03 September, 2020

Getting Out of the Cleaning Business

Prison jobs are generally unpleasant, unpaid affairs. Kitchen work, groundskeeping, and janitorial duties are the usual categories it falls under. I've done a little of each.

For the last two years, I cleaned the offices of ERDCC's administrative-segregation unit. My responsibilities were to empty trash cans, sweep and mop, shred papers, occasionally file away document folders, and clean one overused – not to say abused – employee restroom. The schedule was two or three hours a day, five days a week. I was paid only $20 a month, but it still beat working eight-hour shifts in the kitchen and having no time for myself.

My friend and neighbor Luke, who maintains the system that controls ERDCC's seven in-house movie, series, and information channels, offered me a job with him about a year ago. Experience with Windows computers was a must. Working knowledge of JavaScript helped. The only catch was that I had to wait for one of Luke's three subordinates to leave. Two were short-timers and bound to go at any time, but "any time" in prison terms is ambiguous. Those guys could be around for a month as easily as for a year or two.

This was the thinking, anyway, until mass transfers last week removed hundreds of low-level prisoners from the ERDCC population. One of Luke's coworkers disappeared in the process. His loss was my gain. Last Thursday, I was paged to the recreation department and given a tour of the media room: workstations, drive arrays, DVD library, the works. This was a formality; the staff had already vetted me. All that was left was the paperwork.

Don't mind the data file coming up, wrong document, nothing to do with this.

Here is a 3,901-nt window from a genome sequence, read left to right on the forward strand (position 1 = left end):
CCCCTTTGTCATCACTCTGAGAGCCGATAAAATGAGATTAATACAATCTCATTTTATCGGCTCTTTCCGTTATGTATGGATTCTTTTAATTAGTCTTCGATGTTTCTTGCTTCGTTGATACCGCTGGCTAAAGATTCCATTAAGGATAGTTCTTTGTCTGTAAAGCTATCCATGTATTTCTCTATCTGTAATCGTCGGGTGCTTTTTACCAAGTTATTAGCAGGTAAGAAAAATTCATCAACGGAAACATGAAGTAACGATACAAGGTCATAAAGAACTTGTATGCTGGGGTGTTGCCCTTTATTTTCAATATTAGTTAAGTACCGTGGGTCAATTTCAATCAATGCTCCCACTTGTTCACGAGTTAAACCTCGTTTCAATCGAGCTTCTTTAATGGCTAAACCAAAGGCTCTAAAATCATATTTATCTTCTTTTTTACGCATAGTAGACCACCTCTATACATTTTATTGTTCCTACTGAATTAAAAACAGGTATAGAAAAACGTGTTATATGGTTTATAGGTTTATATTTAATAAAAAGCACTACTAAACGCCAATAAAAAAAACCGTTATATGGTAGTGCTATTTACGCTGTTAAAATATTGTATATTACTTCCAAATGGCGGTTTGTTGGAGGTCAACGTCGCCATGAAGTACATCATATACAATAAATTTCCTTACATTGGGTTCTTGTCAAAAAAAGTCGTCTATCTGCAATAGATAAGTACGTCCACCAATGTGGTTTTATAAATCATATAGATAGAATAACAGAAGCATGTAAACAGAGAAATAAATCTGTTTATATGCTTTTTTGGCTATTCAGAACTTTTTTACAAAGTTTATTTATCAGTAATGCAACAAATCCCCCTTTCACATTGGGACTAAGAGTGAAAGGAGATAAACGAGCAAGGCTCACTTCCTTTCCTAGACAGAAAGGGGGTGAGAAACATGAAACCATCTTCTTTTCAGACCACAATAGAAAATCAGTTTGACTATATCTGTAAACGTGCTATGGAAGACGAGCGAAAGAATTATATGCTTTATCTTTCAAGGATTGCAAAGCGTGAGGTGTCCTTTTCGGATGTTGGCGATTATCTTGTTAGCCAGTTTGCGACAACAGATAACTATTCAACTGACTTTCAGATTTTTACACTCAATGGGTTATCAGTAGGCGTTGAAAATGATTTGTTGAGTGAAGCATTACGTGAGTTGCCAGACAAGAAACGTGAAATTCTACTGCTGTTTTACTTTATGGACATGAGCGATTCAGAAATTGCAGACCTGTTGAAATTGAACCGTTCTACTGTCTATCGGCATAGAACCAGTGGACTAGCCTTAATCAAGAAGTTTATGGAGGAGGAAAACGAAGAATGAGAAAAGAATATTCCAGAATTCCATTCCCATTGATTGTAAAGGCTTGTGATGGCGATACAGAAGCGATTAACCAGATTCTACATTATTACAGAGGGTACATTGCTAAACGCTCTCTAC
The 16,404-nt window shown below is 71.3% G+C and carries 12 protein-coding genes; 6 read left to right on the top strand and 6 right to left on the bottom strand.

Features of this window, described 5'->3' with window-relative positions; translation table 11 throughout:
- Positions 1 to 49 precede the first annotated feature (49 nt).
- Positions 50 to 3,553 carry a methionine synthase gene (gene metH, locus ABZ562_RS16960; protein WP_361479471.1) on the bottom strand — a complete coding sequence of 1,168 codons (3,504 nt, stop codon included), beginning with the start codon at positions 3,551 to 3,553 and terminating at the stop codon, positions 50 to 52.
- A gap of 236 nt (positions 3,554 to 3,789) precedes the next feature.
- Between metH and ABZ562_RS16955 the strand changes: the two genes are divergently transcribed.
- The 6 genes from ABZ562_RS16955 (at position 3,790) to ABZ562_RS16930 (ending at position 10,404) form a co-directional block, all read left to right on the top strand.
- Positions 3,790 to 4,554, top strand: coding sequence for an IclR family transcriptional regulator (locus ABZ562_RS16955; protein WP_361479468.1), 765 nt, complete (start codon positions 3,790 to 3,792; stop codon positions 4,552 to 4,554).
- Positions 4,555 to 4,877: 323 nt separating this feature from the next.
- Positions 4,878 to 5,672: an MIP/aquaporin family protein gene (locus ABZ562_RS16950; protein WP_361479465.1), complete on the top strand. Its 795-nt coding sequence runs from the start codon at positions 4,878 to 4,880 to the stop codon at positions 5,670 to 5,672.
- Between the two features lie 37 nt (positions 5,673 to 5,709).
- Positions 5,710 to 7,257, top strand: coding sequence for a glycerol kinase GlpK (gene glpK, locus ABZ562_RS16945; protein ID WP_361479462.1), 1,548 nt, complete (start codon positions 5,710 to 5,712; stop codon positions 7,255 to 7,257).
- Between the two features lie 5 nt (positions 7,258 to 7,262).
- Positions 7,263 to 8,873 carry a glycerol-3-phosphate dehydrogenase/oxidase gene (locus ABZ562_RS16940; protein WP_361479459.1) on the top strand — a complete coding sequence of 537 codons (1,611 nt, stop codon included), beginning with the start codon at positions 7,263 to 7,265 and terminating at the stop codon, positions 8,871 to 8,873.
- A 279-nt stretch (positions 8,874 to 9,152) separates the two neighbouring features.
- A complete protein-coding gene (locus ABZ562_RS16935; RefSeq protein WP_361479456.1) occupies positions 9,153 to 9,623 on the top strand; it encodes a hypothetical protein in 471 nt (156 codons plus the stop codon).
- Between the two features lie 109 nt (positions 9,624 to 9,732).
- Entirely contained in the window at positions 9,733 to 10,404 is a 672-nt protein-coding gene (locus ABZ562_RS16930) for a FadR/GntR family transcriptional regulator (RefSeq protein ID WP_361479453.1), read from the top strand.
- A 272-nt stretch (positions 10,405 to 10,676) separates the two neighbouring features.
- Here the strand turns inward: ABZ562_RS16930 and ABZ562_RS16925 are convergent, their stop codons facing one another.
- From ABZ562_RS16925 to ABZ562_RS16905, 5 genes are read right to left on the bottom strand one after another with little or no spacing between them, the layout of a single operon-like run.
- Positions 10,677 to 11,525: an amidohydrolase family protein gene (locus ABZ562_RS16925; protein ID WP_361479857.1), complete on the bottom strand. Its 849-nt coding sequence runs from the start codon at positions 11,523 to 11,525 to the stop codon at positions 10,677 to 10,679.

A set of doors in the gym opens into the Learning Center, a large room lined with TVs, where prisoners can watch therapeutic and educational videos during their recreation times. On one side of the Learning Center stands a grated metal gate. Someone hung a sign there: The answer to your question is NO. Tucked beyond it are two small, warm rooms of computer equipment – my new place of employ.

Monday was Day One. Sitting at a keyboard, being gently embraced by two curved 24-inch monitors, felt weird in the best possible way. Clicking my way around and typing experimental commands in the unfamiliar database was like blowing dust off some forgotten machine. My brain hadn't worked like this in nineteen years. I started out tentatively, as wobbly as a kid on his first bicycle. Luke had me input TV listings for our scrolling daily TV-channel guide. I made good enough time with that, they assigned me other tasks.

By Day Two I was digging into my bag of power-user tools. I even showed Luke a trick that he hadn't known existed. It was a good day. The first, I suspect, of many. The pay's better, the work's mentally stimulating, and the environment's fun. Best of all: I don't have to clean someone else's toilet.


  1. Sounds fantastic. The master at his controls. Hang up that mop and move on.

  2. with bad, comes good. Happy for you.


Byron does not have Internet access. Pariahblog.com posts are sent from his cell by way of a secure service especially for prisoners' use. We do read him your comments, however, and he enjoys hearing your thoughts very much.